“Quick Fire” with Skyler ver Bruggen

Read Time: 3 Min

Skyler Ver Bruggen, ECI’s Origination Manager, discusses how the role of Origination has changed since she started working in private equity, the joy of being a dinner party expert, and her ability to channel Eliza Doolittle.

Why did you go into private equity?

Well, it was really by accident. I did English at university, which wasn’t a degree that lent itself to financial services, but I began working at an advisor called Skill Capital which was a headhunter into PE-backed companies, and that was how I learned about the industry. I then moved into Sovereign Capital and joined ECI just over two years ago. I loved that I had, and have, the chance to know entrepreneurs across different sectors, and become almost a dinner party expert in such a variety of areas. People always know now that when I say ‘fun fact’ it’s dubious about how fun it is, and it’s most often about which private equity fund is invested in what business. 

What do you think makes working at ECI unique?

The people are really unique, we’re very collegiate, people really work together to help their colleagues succeed. People buy off people, so it’s not just nice that we all like each other, it helps business owners as well. When we talk about the power of our three teams – the investment, origination and commercial team – it really means something, as we all work together really well, motivated by helping management teams with what they need. 

How do you think the role of M&A has changed in private equity in recent years? 

It’s become a lot more important. Ten years ago, helping businesses with bolt-ons was something we could help with, but now we think of it as a key value driver. That means we’ve invested a lot in that capability, we’re spending more time ensuring we can support our portfolio through M&A, everything from helping develop the strategy, identifying potential targets, building in-house M&A functions. 

One of the other big changes is companies are increasingly global, and M&A is an effective lever for companies looking to expand internationally. Being able to help management teams with that strategy and execution is becoming an expectation of private equity partnership. 

What have been some of the most interesting projects you’ve worked on?

For me the most interesting projects are around the relationships you build. With that in mind I’ve really enjoyed working with CIPHR. Stephen and I met CEO Chris Berry prior to there being any talk of a new investor. M&A was core to the strategy so as soon as we knew CIPHR were considering a transaction we hit the ground running thinking through how we might help. Over the course of working together we’ve supported with iterating the M&A strategy, identifying potential targets, and managing the pipeline. All helped by the team’s good sense of humour at our regular M&A catch ups – expect more great things there!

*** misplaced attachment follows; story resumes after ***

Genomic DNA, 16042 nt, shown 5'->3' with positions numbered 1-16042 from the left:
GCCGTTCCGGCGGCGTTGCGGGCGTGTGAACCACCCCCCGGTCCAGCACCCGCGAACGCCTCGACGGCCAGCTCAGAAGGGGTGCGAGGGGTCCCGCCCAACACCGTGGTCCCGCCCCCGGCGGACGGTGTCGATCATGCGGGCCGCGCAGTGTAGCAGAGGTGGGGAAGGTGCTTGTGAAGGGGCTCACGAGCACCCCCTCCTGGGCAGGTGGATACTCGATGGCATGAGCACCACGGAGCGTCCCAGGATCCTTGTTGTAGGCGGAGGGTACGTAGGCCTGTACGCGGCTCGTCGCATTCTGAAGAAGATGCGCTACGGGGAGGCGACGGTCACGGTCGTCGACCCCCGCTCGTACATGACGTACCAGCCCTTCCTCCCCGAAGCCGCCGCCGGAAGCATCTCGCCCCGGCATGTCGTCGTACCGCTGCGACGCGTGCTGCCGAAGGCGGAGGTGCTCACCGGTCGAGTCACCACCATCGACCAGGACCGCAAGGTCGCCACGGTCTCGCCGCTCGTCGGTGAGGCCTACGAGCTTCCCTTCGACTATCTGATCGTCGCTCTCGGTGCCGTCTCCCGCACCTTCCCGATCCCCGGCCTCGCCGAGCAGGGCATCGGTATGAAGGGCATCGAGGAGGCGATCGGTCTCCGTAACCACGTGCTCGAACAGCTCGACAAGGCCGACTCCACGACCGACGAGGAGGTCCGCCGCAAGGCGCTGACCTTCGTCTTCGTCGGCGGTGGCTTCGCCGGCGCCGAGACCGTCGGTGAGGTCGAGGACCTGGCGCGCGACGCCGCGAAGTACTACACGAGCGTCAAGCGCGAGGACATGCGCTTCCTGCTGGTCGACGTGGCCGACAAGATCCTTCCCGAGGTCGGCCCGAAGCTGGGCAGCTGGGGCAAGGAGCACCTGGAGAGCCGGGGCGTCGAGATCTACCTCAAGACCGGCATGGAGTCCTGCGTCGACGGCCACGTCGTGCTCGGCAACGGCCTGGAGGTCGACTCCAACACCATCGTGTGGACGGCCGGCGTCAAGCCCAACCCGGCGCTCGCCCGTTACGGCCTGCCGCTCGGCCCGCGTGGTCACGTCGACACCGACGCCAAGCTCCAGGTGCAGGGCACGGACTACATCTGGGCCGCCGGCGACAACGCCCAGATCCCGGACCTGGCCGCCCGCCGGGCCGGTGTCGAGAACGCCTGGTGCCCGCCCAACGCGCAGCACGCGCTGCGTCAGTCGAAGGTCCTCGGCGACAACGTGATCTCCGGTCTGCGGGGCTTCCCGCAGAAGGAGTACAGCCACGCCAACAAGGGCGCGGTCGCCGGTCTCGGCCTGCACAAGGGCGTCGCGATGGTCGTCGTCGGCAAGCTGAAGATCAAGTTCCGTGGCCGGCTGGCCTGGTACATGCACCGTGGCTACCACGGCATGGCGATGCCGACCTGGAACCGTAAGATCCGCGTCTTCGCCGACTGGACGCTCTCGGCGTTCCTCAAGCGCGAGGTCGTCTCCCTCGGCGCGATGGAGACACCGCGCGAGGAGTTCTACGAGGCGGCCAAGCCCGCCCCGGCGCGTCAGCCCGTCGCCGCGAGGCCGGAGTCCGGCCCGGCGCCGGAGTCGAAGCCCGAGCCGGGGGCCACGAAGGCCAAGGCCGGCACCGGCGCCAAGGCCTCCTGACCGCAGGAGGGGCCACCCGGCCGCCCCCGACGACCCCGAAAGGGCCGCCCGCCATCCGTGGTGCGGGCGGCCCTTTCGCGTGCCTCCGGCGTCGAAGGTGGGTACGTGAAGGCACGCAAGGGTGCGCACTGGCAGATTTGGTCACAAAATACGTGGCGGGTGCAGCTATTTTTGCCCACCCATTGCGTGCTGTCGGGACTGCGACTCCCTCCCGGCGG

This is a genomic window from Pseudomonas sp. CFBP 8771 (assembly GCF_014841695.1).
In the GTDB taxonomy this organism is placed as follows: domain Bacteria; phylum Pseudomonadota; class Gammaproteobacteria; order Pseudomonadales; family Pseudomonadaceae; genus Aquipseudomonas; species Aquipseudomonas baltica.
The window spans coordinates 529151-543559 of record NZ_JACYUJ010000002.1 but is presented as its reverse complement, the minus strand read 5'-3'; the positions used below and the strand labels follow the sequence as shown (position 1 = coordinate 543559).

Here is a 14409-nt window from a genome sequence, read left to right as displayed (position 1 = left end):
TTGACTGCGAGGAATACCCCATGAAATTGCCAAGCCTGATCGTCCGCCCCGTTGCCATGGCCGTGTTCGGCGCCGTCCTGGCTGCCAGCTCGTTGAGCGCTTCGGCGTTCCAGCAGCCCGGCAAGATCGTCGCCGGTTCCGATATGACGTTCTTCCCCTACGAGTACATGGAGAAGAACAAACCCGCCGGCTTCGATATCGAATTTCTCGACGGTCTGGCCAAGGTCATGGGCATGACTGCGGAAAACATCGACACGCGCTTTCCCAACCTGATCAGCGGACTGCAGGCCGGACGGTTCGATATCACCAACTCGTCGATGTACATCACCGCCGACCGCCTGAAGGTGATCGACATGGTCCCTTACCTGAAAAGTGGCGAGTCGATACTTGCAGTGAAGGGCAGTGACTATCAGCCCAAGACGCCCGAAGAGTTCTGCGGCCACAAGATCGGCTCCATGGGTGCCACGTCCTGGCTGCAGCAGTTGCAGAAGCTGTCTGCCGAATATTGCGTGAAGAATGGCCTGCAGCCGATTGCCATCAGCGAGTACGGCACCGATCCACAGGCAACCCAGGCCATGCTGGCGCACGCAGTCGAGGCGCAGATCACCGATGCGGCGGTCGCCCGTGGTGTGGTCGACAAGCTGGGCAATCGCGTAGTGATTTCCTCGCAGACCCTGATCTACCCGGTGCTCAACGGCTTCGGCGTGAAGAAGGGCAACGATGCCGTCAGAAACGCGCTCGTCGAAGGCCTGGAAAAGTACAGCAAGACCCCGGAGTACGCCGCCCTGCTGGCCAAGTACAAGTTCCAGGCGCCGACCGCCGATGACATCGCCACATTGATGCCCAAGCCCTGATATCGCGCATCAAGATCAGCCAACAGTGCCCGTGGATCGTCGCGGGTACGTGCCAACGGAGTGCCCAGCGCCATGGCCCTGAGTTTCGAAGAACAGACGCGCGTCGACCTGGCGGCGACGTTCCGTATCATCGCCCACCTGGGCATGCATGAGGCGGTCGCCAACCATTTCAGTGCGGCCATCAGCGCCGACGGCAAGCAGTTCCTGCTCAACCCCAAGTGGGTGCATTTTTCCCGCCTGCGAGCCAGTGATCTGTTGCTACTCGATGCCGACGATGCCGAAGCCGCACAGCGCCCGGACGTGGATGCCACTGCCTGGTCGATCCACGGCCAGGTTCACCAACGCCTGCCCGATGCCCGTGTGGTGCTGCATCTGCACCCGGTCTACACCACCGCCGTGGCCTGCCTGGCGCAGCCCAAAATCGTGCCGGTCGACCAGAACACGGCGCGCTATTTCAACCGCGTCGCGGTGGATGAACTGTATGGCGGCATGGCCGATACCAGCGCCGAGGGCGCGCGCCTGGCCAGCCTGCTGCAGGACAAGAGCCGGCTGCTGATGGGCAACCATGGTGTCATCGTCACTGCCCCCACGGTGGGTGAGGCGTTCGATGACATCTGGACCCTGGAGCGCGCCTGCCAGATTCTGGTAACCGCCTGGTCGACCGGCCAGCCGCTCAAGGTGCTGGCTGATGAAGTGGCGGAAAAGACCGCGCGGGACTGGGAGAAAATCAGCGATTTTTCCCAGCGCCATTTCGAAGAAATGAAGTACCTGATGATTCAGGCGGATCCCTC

What advice would you give people looking to move into origination? 

There’s no set route into origination, or indeed in private equity, even if it may feel that way from the outside. What you do need from a capability perspective, is a combination of good commercial judgement and people skills. Your ability to develop relationships with business leaders, and be self-motivated in doing so is key. Finding a role where you can develop and demonstrate those skills is a great launch point. 

Quick Fire with Skyler: 

What’s the best present you’ve ever received?
Can I say Pan, our pet cat, who was actually a birthday present two years in a row. The first year as an actual gift, and then the following year he went missing for nine days and returned on my birthday. I’m not sure if he planned it but he did a great job. 

Pub or restaurant? 
Restaurant – preferably Italian with homemade pasta. There’s a family-run place near me called Ida’s, and you feel like you’re sitting in someone’s front room, it’s great. 

What is your worst habit? 
To quote Max, my husband, it’s ‘cheating at board games.’ I was an only child, and I think when you play board games with me that becomes apparent… 

Can you do an impression of anyone? 
I didn’t think so, but at the ECI virtual murder mystery party last year, I played the maid where I channelled Eliza Doolittle, and got some very positive feedback! 

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